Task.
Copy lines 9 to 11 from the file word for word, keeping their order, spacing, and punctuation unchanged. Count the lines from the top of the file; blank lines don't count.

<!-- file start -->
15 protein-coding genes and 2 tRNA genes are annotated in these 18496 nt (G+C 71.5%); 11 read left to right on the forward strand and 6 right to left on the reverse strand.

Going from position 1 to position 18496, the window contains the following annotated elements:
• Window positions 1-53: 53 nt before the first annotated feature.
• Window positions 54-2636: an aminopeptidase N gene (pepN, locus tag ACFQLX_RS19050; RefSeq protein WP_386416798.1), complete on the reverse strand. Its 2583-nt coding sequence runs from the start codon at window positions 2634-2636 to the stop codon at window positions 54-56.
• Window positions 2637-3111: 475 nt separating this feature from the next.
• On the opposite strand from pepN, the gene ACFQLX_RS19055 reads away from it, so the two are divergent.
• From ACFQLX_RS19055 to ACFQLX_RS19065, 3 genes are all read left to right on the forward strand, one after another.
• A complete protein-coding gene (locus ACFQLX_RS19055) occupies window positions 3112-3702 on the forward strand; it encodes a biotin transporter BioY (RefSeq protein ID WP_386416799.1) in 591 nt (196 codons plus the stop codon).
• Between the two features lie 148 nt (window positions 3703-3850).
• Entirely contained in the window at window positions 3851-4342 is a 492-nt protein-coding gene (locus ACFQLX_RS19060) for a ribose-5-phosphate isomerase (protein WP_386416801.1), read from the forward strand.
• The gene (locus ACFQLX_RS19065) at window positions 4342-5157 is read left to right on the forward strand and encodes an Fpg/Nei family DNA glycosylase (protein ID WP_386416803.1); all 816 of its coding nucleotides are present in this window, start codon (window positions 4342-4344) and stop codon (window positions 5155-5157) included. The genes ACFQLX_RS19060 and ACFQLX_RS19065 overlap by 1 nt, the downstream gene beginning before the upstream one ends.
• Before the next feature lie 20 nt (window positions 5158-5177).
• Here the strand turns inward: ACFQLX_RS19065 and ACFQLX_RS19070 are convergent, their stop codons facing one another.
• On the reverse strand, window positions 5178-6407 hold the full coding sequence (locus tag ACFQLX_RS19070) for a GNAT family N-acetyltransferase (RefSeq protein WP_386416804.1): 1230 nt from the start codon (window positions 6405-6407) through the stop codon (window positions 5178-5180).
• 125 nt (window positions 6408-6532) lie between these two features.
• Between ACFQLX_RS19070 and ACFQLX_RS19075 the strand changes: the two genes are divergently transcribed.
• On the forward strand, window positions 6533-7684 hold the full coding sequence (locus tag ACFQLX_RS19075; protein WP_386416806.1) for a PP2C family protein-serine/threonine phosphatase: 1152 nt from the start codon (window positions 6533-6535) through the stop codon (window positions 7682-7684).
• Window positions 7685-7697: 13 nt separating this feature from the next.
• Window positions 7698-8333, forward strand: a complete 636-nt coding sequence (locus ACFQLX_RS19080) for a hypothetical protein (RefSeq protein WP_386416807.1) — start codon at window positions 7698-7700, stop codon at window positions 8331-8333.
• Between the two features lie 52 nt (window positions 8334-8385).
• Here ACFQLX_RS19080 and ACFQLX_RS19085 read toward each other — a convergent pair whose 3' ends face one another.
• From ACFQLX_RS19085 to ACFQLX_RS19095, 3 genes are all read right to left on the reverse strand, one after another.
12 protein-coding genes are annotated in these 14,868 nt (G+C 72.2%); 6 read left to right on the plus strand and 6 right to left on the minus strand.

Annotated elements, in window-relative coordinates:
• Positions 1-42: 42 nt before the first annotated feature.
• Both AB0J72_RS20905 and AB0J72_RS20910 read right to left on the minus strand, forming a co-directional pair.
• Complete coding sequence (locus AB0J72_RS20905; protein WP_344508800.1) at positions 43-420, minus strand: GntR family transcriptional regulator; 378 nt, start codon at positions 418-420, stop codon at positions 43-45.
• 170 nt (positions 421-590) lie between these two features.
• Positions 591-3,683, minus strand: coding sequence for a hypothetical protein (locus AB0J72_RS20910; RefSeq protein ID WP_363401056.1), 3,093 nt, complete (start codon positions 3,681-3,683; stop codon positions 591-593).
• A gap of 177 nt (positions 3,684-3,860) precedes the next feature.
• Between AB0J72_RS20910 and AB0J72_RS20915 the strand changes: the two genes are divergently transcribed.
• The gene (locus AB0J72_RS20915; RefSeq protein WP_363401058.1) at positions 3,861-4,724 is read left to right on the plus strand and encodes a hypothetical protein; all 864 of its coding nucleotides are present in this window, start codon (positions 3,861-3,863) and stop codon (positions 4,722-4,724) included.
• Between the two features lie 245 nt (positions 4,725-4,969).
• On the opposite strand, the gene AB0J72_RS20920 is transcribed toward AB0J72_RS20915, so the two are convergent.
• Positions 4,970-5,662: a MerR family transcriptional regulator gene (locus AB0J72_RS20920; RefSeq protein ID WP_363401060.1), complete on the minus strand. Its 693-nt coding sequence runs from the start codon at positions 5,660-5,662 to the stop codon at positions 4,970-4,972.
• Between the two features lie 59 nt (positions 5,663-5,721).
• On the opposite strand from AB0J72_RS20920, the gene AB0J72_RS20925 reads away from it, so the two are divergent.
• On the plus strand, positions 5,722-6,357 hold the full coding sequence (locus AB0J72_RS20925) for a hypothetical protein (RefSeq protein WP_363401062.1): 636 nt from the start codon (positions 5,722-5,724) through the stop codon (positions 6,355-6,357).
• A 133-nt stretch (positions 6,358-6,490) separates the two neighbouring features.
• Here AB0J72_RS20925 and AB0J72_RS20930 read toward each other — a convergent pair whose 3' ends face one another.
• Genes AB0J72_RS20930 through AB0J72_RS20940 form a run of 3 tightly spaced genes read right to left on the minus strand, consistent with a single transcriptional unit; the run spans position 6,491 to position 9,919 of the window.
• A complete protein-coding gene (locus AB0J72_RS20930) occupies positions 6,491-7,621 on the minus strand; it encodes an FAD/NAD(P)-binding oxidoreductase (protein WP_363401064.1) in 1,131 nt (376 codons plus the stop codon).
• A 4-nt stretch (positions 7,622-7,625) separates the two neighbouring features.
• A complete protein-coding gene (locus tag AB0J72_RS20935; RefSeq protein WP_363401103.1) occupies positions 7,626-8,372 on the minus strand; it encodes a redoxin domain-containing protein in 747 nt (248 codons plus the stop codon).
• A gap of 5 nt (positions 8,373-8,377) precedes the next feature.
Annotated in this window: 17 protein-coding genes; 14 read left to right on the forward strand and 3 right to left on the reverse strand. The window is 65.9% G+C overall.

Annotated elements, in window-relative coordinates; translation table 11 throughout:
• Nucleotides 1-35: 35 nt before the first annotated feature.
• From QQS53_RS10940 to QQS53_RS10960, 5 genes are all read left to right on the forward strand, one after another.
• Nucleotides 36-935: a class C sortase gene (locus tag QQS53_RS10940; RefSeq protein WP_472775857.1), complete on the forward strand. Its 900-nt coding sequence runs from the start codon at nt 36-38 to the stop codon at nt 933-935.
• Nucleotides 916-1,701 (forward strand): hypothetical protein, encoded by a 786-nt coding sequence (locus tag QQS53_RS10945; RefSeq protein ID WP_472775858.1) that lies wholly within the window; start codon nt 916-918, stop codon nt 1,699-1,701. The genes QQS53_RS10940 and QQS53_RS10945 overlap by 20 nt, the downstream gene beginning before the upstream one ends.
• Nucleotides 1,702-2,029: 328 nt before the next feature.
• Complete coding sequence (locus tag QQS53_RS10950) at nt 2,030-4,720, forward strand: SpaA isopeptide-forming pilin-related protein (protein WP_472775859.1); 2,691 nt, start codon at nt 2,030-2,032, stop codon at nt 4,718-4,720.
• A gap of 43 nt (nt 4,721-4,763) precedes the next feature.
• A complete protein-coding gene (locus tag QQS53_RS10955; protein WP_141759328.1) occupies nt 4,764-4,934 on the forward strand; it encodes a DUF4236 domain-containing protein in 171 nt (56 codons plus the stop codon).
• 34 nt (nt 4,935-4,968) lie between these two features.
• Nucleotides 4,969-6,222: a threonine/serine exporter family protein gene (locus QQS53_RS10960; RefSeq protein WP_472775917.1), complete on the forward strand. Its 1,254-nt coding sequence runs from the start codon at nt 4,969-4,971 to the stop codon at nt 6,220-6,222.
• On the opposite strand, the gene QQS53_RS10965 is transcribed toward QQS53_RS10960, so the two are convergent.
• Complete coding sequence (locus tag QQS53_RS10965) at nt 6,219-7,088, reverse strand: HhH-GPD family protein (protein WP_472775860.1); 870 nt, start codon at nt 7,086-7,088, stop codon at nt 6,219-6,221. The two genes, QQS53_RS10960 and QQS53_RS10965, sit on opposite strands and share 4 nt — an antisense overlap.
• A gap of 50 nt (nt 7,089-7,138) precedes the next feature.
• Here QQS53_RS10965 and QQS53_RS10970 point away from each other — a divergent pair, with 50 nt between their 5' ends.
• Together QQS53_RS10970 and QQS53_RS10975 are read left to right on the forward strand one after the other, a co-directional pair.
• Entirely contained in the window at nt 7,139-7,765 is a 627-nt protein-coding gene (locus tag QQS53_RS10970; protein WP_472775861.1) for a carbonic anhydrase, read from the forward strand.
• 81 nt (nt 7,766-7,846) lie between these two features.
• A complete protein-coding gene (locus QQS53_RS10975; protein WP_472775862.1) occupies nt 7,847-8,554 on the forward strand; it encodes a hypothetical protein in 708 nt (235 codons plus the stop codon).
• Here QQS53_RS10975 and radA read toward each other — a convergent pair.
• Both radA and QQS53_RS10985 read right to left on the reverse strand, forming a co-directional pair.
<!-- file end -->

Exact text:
• Between the two features lie 148 nt (window positions 3703-3850).
• Entirely contained in the window at window positions 3851-4342 is a 492-nt protein-coding gene (locus ACFQLX_RS19060) for a ribose-5-phosphate isomerase (protein WP_386416801.1), read from the forward strand.
• The gene (locus ACFQLX_RS19065) at window positions 4342-5157 is read left to right on the forward strand and encodes an Fpg/Nei family DNA glycosylase (protein ID WP_386416803.1); all 816 of its coding nucleotides are present in this window, start codon (window positions 4342-4344) and stop codon (window positions 5155-5157) included. The genes ACFQLX_RS19060 and ACFQLX_RS19065 overlap by 1 nt, the downstream gene beginning before the upstream one ends.